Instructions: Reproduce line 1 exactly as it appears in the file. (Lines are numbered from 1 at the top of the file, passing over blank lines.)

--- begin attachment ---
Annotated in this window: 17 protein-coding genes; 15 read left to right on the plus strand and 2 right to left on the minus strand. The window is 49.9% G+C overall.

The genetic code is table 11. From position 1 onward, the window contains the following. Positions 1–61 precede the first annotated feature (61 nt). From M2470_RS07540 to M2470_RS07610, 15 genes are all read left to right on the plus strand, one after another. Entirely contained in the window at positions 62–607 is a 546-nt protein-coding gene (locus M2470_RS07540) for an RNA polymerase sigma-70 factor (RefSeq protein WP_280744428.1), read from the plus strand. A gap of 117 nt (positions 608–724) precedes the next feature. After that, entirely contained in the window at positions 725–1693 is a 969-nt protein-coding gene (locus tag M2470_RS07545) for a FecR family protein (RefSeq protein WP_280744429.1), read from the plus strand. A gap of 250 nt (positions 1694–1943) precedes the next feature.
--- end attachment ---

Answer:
Annotated in this window: 17 protein-coding genes; 15 read left to right on the plus strand and 2 right to left on the minus strand. The window is 49.9% G+C overall.